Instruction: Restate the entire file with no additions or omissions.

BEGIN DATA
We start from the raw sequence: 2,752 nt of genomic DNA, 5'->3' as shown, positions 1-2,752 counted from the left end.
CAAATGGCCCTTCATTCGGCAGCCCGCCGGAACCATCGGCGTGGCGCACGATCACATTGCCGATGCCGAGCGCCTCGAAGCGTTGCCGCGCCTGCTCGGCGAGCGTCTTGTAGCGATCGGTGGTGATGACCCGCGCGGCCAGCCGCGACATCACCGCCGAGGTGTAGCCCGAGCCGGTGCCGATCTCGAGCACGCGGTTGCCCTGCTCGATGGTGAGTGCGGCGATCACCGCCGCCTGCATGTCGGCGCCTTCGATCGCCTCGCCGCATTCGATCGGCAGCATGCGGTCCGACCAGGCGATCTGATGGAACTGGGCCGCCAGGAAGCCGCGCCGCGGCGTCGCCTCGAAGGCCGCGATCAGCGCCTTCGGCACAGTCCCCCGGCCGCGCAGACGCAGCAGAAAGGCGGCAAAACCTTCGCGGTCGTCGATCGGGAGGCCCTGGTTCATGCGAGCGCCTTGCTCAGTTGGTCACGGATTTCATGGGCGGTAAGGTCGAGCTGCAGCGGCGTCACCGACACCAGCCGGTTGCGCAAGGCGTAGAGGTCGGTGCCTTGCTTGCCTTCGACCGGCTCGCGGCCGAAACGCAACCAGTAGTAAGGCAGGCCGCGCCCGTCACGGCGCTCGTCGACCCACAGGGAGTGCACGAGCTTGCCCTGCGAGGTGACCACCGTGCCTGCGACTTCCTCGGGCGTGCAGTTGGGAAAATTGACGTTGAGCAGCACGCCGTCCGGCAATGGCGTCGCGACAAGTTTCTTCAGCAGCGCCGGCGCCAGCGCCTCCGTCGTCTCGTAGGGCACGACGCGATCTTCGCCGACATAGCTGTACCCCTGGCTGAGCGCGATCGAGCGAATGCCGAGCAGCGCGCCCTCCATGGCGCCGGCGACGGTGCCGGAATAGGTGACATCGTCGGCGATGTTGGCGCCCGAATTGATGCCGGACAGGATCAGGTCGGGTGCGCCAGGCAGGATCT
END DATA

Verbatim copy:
We start from the raw sequence: 2,752 nt of genomic DNA, 5'->3' as shown, positions 1-2,752 counted from the left end.
CAAATGGCCCTTCATTCGGCAGCCCGCCGGAACCATCGGCGTGGCGCACGATCACATTGCCGATGCCGAGCGCCTCGAAGCGTTGCCGCGCCTGCTCGGCGAGCGTCTTGTAGCGATCGGTGGTGATGACCCGCGCGGCCAGCCGCGACATCACCGCCGAGGTGTAGCCCGAGCCGGTGCCGATCTCGAGCACGCGGTTGCCCTGCTCGATGGTGAGTGCGGCGATCACCGCCGCCTGCATGTCGGCGCCTTCGATCGCCTCGCCGCATTCGATCGGCAGCATGCGGTCCGACCAGGCGATCTGATGGAACTGGGCCGCCAGGAAGCCGCGCCGCGGCGTCGCCTCGAAGGCCGCGATCAGCGCCTTCGGCACAGTCCCCCGGCCGCGCAGACGCAGCAGAAAGGCGGCAAAACCTTCGCGGTCGTCGATCGGGAGGCCCTGGTTCATGCGAGCGCCTTGCTCAGTTGGTCACGGATTTCATGGGCGGTAAGGTCGAGCTGCAGCGGCGTCACCGACACCAGCCGGTTGCGCAAGGCGTAGAGGTCGGTGCCTTGCTTGCCTTCGACCGGCTCGCGGCCGAAACGCAACCAGTAGTAAGGCAGGCCGCGCCCGTCACGGCGCTCGTCGACCCACAGGGAGTGCACGAGCTTGCCCTGCGAGGTGACCACCGTGCCTGCGACTTCCTCGGGCGTGCAGTTGGGAAAATTGACGTTGAGCAGCACGCCGTCCGGCAATGGCGTCGCGACAAGTTTCTTCAGCAGCGCCGGCGCCAGCGCCTCCGTCGTCTCGTAGGGCACGACGCGATCTTCGCCGACATAGCTGTACCCCTGGCTGAGCGCGATCGAGCGAATGCCGAGCAGCGCGCCCTCCATGGCGCCGGCGACGGTGCCGGAATAGGTGACATCGTCGGCGATGTTGGCGCCCGAATTGATGCCGGACAGGATCAGGTCGGGTGCGCCAGGCAGGATCT